There certainly are other options, and have been even before WiFi. My Mercedes for example used a fiberoptic ring to communicate data and video between systems. They used a MOST bus which is not uncommon:

http://en.wikipedia.org/wiki/MOST_Bus

I don't know if the Karma has something similar, or if it really is trying to use CAN for high-volume, sequenced data like video.
 

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LonePalmBJ said:
Fabulist said:
A lot of cars are now basically rolling WiFi hubs, so why can't the car makers move less mission-critical communications (Nav, Traffic, Entertainment, Cameras) to a different network protocol to free up the CAN network for basic operational functions for the car. Is CAN the only possible communication network option for everything in a car?
There certainly are other options, and have been even before WiFi. My Mercedes for example used a fiberoptic ring to communicate data and video between systems. They used a MOST bus which is not uncommon:

http://en.wikipedia.org/wiki/MOST_Bus

I don't know if the Karma has something similar, or if it really is trying to use CAN for high-volume, sequenced data like video.
IFRC, the Karma has multiple CAN networks to speed up traffic but they all use CAN protocol.
 

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kabalah70 said:
I am guessing that a MOST network is very expensive compared to CAN.
From my experience with non-automotive networks, the other big issue is the availability of components that can communicate using a particular protocol.

For example, the very expensive and highly sophisticated grid-tied inverter I purchased just 4 years ago as part of my solar PV system, can only communicate with the outside world using low speed serial RS232. So in order to collect production data from my inverter, I have to use a RS232 to USB adaptor and a dedicated netbook sitting in the garage. By contrast, my Blink charger is on my home WiFi network and updates the data automatically without me having to do anything other than use it.

My point is that if all the available components only talk CAN (or USB 2.0 or SCSI or RS-232) the car maker is stuck with that protocol until component makers start making engine controllers, instrument clusters, ABS sensors, etc. that can support the newer protocol. MB can afford to design make all of its own stuff or force Bosch to make MOST components so they don't have to worry about component compatibility, but Fisker is not quite there yet.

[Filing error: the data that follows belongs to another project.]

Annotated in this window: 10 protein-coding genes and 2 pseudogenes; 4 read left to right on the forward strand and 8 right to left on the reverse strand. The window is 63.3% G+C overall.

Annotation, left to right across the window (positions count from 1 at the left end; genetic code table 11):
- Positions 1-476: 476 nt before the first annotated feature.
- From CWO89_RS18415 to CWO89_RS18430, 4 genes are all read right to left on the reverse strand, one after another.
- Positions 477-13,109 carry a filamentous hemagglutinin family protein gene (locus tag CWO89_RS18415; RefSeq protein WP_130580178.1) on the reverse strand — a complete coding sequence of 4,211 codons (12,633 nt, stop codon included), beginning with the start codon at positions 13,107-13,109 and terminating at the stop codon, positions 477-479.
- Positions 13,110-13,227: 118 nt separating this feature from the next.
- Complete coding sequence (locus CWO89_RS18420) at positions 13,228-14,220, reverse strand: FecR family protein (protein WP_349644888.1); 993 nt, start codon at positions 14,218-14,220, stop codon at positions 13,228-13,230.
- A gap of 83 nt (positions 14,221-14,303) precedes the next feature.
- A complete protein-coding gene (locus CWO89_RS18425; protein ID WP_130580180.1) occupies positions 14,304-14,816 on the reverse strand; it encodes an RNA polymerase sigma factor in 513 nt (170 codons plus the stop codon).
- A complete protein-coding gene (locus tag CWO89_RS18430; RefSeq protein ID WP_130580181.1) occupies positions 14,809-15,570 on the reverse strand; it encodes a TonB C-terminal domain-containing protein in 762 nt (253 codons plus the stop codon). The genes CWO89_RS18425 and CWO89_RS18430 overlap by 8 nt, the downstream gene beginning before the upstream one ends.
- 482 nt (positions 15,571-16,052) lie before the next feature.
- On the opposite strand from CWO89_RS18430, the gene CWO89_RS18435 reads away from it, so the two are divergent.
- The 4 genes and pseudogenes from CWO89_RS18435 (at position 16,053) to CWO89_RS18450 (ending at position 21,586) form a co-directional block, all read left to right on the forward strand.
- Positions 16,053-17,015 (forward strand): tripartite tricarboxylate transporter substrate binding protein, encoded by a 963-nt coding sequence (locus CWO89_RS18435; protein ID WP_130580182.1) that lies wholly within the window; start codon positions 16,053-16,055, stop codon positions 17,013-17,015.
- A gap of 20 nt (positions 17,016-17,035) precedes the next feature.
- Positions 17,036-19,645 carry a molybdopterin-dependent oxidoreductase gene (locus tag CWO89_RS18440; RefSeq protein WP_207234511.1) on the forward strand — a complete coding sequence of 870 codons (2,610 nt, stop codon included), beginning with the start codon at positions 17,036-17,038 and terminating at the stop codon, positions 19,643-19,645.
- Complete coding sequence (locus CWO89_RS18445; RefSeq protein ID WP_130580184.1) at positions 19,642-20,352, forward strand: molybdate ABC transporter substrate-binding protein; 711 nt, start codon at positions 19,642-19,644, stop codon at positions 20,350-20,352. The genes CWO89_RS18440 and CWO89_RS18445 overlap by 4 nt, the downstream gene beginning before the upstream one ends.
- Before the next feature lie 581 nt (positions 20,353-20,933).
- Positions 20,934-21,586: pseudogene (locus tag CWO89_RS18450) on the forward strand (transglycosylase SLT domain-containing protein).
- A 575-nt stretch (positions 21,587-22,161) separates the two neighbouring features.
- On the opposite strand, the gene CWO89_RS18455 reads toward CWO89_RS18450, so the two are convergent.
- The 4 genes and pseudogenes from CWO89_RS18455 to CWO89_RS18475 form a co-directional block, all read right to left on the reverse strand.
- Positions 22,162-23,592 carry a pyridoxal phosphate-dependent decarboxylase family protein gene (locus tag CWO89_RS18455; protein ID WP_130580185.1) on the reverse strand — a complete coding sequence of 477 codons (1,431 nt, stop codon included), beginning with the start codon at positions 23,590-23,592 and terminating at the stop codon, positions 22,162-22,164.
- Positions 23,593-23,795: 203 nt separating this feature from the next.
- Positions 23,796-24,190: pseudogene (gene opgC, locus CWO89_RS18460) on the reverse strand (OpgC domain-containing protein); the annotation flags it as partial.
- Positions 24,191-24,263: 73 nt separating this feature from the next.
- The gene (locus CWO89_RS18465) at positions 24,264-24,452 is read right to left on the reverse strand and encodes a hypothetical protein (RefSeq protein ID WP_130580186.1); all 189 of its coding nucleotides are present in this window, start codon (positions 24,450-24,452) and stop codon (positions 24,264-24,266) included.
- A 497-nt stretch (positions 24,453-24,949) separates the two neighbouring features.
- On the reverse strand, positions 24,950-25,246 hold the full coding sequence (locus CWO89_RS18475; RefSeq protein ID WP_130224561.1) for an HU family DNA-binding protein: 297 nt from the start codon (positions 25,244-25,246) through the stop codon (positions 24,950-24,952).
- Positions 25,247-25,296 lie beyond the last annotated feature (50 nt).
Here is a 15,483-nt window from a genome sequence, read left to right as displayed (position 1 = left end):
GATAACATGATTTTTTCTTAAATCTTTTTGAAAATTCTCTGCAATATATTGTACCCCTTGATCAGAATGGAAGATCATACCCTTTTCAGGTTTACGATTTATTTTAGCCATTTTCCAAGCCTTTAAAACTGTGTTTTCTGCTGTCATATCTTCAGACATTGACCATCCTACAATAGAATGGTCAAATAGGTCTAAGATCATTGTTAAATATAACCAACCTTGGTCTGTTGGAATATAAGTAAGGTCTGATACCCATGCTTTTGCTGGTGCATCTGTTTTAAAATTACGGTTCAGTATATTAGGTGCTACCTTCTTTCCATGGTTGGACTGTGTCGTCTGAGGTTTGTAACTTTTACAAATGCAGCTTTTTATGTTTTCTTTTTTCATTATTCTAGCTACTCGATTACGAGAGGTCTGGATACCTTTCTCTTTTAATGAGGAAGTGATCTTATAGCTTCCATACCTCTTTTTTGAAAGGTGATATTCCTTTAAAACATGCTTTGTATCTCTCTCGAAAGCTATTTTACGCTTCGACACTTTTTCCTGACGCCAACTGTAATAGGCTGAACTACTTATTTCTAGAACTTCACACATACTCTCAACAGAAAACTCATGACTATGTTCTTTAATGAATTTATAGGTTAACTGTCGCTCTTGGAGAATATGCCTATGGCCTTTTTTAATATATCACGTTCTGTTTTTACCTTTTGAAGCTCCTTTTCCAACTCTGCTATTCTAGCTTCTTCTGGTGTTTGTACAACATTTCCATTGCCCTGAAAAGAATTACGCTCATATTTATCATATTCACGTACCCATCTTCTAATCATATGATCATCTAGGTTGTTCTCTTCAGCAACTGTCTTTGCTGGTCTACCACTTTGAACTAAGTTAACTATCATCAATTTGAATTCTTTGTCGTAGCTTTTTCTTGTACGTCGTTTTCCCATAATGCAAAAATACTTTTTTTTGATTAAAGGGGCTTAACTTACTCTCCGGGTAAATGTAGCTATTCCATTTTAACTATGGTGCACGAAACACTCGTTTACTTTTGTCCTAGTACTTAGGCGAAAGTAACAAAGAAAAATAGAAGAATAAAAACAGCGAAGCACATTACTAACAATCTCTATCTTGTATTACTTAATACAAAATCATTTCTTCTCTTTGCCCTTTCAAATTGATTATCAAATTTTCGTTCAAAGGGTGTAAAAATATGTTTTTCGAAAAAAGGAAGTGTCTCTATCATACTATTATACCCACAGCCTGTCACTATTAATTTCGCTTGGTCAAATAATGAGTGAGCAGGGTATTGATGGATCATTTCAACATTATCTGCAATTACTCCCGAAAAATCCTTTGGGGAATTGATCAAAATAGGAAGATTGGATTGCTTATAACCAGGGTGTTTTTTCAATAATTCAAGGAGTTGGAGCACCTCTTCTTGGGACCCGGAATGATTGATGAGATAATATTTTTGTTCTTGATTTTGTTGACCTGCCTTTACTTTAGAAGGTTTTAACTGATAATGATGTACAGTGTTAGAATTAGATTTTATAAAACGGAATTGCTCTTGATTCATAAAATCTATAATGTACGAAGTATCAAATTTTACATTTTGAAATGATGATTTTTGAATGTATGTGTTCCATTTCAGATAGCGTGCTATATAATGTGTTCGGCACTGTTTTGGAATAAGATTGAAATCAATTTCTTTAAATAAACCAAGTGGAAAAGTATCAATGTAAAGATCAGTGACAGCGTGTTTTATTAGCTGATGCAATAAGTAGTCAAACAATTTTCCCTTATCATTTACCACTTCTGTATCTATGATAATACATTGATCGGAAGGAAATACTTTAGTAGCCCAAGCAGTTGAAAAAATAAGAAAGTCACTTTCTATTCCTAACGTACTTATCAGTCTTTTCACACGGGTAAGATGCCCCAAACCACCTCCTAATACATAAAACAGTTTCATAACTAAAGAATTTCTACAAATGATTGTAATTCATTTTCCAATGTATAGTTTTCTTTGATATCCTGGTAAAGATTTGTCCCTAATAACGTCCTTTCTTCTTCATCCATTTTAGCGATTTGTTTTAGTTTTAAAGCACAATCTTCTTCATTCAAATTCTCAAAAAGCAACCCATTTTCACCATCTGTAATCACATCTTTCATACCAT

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Fabulist said:
From my experience with non-automotive networks, the other big issue is the availability of components that can communicate using a particular protocol.

For example, the very expensive and highly sophisticated grid-tied inverter I purchased just 4 years ago as part of my solar PV system, can only communicate with the outside world using low speed serial RS232. So in order to collect production data from my inverter, I have to use a RS232 to USB adaptor and a dedicated netbook sitting in the garage. By contrast, my Blink charger is on my home WiFi network and updates the data automatically without me having to do anything other than use it.

My point is that if all the available components only talk CAN (or USB 2.0 or SCSI or RS-232) the car maker is stuck with that protocol until component makers start making engine controllers, instrument clusters, ABS sensors, etc. that can support the newer protocol. MB can afford to design make all of its own stuff or force Bosch to make MOST components so they don't have to worry about component compatibility, but Fisker is not quite there yet.
I agree in concept, but in this particular case I don't think it applies. MOST is not a proprietary MB mechanism. MOST technology is used in almost every car brand worldwide, including Audi, BMW, Hyundai, Jaguar, Land Rover, Mercedes-Benz, Porsche, Toyota, Volkswagen and Volvo. (Lifted from the Wikipedia article)

It's not all that new either, even the newest iteration of MOST, MOST 150, is almost 5 years old. There's no shortage of suppliers and maufacturers that make MOST-compliant products.

Of course, when I killed the audio system in my Mercedes (eventually traced to a shorted head unit) it took a village to troubleshoot it because there were several suspects on the MOST ring, plus the MOST ring itself to consider.

Brent
 

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Granted there is a steep learning curve to anything as technologically advanced as my new Karma but why would the operating system lock me out just by unplugging the charger, opening the door, pressing the brake and pushing the start button? I was able to exit the car by using the manual release, closed the door and now the doors will not open nor will the manual key open the passenger door. I'm totally locked out and will wait for a tow truck to drag the car back to the dealer.
 

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I'm sure this is a very disturbing incident for you Karnut. The simple answer is that it shouldn't happen. Unfortunately, it did, and yes, there is a learning curve for the manufacturer to insure this doesn't happen to others. I hope the problem is solved quickly for you so that you'll be back into your Karma soon.
 

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The manual key is linked mechanicly to the door latch, it might be a little stiff but it will open the door no matter what the car thinks or wants to do :D